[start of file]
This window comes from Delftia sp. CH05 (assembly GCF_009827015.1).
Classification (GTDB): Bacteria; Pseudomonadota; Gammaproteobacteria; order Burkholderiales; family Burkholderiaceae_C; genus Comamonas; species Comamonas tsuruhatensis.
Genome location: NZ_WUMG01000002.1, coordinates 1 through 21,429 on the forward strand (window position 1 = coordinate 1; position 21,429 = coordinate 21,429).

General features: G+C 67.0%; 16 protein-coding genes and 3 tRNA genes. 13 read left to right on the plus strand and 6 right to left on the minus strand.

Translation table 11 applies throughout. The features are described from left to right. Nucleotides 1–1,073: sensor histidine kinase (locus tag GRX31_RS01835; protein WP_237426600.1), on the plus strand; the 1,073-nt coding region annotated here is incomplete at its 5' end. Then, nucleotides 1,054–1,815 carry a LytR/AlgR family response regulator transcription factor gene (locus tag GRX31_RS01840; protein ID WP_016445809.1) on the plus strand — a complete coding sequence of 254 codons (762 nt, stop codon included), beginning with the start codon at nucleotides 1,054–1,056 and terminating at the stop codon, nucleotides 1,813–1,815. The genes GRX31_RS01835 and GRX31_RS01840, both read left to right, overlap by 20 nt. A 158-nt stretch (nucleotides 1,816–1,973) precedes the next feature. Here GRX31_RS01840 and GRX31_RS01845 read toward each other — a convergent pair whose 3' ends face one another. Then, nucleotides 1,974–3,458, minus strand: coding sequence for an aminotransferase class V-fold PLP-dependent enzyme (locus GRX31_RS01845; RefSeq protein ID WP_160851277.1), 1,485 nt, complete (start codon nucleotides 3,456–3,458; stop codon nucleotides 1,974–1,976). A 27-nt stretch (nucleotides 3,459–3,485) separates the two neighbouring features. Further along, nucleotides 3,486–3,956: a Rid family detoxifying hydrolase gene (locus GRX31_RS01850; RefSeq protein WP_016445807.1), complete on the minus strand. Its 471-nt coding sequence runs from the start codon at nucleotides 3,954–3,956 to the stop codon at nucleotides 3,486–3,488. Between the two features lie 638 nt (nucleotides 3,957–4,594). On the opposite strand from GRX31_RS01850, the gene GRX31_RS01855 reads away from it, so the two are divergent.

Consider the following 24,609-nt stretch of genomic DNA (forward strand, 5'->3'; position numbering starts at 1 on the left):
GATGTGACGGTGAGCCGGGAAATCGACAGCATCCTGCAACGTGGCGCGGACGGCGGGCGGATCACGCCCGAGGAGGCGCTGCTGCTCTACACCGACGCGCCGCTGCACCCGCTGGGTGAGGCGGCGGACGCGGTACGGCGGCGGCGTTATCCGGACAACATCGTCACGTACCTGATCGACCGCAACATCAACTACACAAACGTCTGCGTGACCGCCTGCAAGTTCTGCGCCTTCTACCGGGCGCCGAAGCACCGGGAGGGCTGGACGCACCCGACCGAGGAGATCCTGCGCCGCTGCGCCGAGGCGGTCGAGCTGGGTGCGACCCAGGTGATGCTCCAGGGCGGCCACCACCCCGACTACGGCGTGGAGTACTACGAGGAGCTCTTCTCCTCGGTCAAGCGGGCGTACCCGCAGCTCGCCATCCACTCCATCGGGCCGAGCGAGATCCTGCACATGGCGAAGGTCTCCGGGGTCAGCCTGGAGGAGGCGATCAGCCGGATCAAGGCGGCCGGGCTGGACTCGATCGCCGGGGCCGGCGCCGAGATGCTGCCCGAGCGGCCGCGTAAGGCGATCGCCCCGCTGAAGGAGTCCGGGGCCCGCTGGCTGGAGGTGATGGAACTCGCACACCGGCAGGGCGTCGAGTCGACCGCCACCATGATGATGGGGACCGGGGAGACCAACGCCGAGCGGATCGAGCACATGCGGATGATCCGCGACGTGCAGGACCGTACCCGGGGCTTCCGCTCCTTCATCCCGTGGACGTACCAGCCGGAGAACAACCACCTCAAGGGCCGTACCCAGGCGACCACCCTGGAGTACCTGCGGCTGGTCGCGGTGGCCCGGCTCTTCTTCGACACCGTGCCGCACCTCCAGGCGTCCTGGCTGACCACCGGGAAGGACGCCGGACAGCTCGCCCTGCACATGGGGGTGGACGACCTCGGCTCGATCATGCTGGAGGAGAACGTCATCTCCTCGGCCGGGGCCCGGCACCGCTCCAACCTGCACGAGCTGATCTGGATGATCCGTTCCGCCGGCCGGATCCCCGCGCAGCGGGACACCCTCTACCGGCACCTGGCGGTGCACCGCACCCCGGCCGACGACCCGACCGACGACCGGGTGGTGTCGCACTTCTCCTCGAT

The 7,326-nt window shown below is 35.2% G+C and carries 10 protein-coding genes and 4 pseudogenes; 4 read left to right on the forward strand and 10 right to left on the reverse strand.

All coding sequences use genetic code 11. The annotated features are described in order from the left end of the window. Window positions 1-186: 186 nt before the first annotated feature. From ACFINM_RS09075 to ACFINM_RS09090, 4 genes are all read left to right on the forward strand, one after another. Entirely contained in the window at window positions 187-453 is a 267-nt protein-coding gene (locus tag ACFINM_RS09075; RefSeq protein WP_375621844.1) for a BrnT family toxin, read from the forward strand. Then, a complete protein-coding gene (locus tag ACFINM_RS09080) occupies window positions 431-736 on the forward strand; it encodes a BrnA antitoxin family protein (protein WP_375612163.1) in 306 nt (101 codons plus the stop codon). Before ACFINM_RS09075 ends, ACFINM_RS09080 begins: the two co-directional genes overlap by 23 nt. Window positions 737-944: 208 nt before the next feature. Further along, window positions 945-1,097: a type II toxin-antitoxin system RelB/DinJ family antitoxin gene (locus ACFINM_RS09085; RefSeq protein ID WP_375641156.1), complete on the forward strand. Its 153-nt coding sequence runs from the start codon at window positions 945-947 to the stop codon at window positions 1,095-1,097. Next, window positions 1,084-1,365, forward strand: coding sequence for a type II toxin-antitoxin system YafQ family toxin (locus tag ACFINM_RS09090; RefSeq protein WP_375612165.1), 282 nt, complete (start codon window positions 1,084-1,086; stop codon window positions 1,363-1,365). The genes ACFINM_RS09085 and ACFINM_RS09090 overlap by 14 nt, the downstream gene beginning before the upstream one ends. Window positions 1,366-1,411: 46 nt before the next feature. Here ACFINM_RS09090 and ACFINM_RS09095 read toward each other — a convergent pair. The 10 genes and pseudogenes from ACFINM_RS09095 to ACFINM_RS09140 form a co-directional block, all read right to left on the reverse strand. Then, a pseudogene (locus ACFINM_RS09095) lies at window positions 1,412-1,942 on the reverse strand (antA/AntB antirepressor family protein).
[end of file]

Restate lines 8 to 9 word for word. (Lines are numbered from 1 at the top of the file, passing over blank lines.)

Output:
The 7,326-nt window shown below is 35.2% G+C and carries 10 protein-coding genes and 4 pseudogenes; 4 read left to right on the forward strand and 10 right to left on the reverse strand.

All coding sequences use genetic code 11. The annotated features are described in order from the left end of the window. Window positions 1-186: 186 nt before the first annotated feature. From ACFINM_RS09075 to ACFINM_RS09090, 4 genes are all read left to right on the forward strand, one after another. Entirely contained in the window at window positions 187-453 is a 267-nt protein-coding gene (locus tag ACFINM_RS09075; RefSeq protein WP_375621844.1) for a BrnT family toxin, read from the forward strand. Then, a complete protein-coding gene (locus tag ACFINM_RS09080) occupies window positions 431-736 on the forward strand; it encodes a BrnA antitoxin family protein (protein WP_375612163.1) in 306 nt (101 codons plus the stop codon). Before ACFINM_RS09075 ends, ACFINM_RS09080 begins: the two co-directional genes overlap by 23 nt. Window positions 737-944: 208 nt before the next feature. Further along, window positions 945-1,097: a type II toxin-antitoxin system RelB/DinJ family antitoxin gene (locus ACFINM_RS09085; RefSeq protein ID WP_375641156.1), complete on the forward strand. Its 153-nt coding sequence runs from the start codon at window positions 945-947 to the stop codon at window positions 1,095-1,097. Next, window positions 1,084-1,365, forward strand: coding sequence for a type II toxin-antitoxin system YafQ family toxin (locus tag ACFINM_RS09090; RefSeq protein WP_375612165.1), 282 nt, complete (start codon window positions 1,084-1,086; stop codon window positions 1,363-1,365). The genes ACFINM_RS09085 and ACFINM_RS09090 overlap by 14 nt, the downstream gene beginning before the upstream one ends. Window positions 1,366-1,411: 46 nt before the next feature. Here ACFINM_RS09090 and ACFINM_RS09095 read toward each other — a convergent pair. The 10 genes and pseudogenes from ACFINM_RS09095 to ACFINM_RS09140 form a co-directional block, all read right to left on the reverse strand. Then, a pseudogene (locus ACFINM_RS09095) lies at window positions 1,412-1,942 on the reverse strand (antA/AntB antirepressor family protein).